J. N. Darby.
Christian Friend, vol. 13, 1886, p. 13.
A perfect Christian is a full-grown man in one sense; it is the same word as the "perfect man, the measure of the stature of the fulness of Christ" And what is that? It is certainly not being like what Christ was when He was down here, for there was no sin in Him; so the thought of being like Him thus is a mere delusion. He that gazes on Him up there walks like Him down here; but to be like Him as He was down here is not possible. To walk like Him, I repeat, is said; but to be like Him would be to be absolutely sinless. To be conformed to Him in glory - that we shall be, and therefore the heart desires and runs after it now; and that is what is called a perfect Christian. It is not one who knows what it is to have got the sins of the old creation cleared away; it is not merely knowing the work of Christ which puts away sin, hardly measured either by the sin, for it is the whole state of the nature. All is settled, and I know that "by one offering He has perfected for ever them that are sanctified;" that there is no more a question of anything to be settled between me and God, and I have liberty before Him in the sense of His favour. But then I say, Is that all? All my debts paid; but am I to have nothing to go and buy anything with? Am I henceforth to starve without possessing a farthing? Then it is that the believer comes to see, that having part in this forgiveness he has also part with the last Adam: he has got hold by grace of this Man in the glory, and knowing this, I say my whole soul is in that. I have seen the excellency of Christ Jesus my Lord, and it has set aside everything here; I have done with it all; I belong to another place, and no longer own the old man.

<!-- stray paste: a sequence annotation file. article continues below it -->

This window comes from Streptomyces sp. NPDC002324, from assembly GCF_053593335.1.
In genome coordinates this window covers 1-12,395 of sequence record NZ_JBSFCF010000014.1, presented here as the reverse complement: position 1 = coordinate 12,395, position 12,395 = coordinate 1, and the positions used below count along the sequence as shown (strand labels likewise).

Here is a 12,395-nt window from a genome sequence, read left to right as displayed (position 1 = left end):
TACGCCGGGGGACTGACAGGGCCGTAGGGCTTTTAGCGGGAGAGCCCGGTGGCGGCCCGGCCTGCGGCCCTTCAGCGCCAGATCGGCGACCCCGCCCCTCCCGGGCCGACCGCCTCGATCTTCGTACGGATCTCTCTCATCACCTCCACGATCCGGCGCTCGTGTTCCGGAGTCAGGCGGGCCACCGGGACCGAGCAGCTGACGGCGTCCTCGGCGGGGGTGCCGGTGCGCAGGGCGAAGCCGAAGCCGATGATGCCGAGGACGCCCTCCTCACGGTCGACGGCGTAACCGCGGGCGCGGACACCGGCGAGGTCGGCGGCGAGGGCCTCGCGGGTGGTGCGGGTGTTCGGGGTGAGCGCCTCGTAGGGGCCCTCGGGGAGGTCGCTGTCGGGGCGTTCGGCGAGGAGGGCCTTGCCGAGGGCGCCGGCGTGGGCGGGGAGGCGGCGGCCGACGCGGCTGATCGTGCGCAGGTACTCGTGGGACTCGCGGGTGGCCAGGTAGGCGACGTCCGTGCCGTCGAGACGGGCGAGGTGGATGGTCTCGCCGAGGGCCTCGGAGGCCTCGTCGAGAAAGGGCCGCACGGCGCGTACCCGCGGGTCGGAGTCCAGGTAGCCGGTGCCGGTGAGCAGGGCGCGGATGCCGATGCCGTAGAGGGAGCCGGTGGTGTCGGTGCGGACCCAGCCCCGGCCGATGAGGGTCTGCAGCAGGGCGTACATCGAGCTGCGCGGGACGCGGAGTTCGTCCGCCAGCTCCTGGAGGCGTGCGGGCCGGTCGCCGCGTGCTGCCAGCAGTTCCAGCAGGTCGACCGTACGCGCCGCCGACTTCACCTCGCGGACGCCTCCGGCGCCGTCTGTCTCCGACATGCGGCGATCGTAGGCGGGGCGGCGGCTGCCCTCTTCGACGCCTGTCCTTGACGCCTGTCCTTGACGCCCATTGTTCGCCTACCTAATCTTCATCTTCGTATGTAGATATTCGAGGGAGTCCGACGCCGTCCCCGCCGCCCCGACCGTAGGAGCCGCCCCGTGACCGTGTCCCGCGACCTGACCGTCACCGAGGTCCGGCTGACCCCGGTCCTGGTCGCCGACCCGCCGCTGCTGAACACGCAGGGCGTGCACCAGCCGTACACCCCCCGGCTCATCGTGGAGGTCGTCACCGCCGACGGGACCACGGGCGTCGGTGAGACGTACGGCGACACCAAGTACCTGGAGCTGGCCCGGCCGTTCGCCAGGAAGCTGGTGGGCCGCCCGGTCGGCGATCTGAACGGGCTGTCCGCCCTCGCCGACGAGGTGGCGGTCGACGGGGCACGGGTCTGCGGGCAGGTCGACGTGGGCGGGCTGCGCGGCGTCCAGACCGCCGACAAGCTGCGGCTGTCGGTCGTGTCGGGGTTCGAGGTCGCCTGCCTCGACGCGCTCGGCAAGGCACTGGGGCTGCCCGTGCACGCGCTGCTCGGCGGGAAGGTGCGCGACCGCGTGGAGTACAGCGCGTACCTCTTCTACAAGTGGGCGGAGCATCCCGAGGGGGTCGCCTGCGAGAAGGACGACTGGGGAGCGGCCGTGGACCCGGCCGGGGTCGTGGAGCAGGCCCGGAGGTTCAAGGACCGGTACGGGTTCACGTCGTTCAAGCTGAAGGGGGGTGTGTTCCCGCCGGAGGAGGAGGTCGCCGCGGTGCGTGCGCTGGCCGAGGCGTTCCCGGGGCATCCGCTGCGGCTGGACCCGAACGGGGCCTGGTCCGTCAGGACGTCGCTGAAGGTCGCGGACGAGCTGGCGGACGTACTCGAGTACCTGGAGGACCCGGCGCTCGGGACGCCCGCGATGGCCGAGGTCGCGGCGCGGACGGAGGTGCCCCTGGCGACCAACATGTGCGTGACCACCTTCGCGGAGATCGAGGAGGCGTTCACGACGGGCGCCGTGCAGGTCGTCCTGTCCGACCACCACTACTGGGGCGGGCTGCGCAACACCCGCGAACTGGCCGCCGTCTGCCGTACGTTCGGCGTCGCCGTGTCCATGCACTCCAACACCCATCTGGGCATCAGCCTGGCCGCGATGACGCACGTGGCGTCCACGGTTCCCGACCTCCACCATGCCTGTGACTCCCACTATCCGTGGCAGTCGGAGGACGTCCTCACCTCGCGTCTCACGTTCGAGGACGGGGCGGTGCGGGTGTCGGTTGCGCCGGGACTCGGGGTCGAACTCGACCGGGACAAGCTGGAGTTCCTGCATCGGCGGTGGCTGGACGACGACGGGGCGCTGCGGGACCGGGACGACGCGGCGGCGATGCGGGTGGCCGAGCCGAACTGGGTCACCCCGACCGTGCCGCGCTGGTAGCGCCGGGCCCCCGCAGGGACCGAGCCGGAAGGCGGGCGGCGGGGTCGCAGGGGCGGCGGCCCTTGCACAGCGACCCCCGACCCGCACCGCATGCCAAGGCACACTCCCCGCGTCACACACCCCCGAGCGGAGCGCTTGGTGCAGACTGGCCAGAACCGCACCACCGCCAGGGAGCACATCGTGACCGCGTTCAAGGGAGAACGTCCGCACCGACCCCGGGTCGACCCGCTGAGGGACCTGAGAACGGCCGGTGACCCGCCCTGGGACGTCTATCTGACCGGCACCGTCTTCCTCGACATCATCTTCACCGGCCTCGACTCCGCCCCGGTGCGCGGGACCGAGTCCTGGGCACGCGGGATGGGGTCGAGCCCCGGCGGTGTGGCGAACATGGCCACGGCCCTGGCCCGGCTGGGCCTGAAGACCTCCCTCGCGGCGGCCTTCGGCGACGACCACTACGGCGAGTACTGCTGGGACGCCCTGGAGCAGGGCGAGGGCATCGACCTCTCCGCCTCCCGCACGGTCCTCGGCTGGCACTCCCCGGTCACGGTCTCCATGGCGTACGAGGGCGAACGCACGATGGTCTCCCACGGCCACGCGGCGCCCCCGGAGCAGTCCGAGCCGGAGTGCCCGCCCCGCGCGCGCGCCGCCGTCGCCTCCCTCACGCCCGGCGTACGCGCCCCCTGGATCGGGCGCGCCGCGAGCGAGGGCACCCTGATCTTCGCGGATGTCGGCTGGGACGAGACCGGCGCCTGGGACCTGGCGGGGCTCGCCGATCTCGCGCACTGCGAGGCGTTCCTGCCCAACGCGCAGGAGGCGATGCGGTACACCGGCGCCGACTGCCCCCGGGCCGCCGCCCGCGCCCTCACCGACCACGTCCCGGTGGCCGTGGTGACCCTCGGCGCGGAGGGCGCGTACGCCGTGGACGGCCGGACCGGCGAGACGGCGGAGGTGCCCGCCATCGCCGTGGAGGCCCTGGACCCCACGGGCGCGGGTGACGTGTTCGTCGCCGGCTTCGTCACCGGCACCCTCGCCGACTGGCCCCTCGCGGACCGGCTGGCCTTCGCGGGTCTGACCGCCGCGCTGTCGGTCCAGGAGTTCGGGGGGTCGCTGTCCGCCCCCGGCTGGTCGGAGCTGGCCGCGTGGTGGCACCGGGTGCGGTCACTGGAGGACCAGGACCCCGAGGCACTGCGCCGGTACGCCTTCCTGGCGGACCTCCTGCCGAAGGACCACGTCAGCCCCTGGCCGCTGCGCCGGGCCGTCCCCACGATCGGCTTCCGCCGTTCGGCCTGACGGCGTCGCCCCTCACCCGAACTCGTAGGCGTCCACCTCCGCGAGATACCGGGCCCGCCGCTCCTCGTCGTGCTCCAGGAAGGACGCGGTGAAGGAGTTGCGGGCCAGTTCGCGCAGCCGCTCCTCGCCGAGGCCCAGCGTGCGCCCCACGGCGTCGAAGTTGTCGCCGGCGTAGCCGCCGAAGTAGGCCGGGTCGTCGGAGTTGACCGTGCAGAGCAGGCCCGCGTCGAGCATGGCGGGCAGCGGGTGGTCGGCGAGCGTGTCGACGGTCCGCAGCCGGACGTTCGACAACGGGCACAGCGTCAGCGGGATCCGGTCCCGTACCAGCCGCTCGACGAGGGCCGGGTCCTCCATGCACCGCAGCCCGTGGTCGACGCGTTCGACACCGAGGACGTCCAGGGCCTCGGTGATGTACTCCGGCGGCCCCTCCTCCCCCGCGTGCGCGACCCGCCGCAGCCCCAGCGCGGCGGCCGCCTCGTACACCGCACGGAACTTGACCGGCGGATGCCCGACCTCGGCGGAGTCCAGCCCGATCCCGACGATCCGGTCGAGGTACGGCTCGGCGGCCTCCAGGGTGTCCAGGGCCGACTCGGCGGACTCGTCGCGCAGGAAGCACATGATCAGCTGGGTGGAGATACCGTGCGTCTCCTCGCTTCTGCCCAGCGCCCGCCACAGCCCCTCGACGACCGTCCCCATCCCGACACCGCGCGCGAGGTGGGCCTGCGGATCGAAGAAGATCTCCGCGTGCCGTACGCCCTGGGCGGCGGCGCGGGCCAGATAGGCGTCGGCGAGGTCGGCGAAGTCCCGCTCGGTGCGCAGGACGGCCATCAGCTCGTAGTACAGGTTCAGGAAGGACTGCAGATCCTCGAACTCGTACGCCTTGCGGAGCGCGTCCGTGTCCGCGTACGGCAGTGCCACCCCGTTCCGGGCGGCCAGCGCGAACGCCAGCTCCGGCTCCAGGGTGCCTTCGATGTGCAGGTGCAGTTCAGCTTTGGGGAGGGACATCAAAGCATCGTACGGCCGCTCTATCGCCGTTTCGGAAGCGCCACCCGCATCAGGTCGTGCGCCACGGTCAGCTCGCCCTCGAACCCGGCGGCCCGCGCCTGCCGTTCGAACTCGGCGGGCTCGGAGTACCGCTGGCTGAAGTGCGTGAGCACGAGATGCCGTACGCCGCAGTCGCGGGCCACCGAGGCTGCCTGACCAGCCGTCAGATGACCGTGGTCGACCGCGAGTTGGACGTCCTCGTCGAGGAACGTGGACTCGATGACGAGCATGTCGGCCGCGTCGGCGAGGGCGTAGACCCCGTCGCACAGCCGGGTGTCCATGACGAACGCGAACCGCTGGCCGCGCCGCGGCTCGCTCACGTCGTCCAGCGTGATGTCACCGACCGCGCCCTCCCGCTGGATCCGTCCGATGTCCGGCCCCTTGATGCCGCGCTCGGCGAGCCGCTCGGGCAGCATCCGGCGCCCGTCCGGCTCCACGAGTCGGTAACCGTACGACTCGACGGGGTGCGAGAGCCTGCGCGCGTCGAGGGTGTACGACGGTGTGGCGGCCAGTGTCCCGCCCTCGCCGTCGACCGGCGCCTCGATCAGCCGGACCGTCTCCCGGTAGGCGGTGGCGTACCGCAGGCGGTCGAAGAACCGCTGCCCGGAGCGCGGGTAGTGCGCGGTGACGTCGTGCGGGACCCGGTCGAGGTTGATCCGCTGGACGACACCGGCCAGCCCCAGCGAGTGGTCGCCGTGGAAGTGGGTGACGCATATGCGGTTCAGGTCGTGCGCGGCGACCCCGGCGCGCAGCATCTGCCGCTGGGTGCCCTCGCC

It is then the Christian has got to be what he calls a perfect man. He has this object before him; he has got Christ's place before God, and he grows up into the stature of Christ, not that he has not much still to learn, but he has got into his place; he is of full age; he discerns good and evil; he has got hold of his place in Christ, and he knows it. This sets aside the flesh altogether, and also that which is a deceptive thing to many - perfection in the flesh; for Christ in glory is my only perfection. In the world I am running a race I have not attained yet; but Christ has laid hold of me for it.
Those who are not thus perfect are then put into the strongest contrast - "If in anything ye be otherwise minded, God shall reveal even this unto you. Nevertheless, whereto we have already attained, let us walk by the same rule, let us mind the same thing." I can walk with one who only knows his redemption in Christ with just the same love; but I look for him to get hold of this also. J. N. Darby.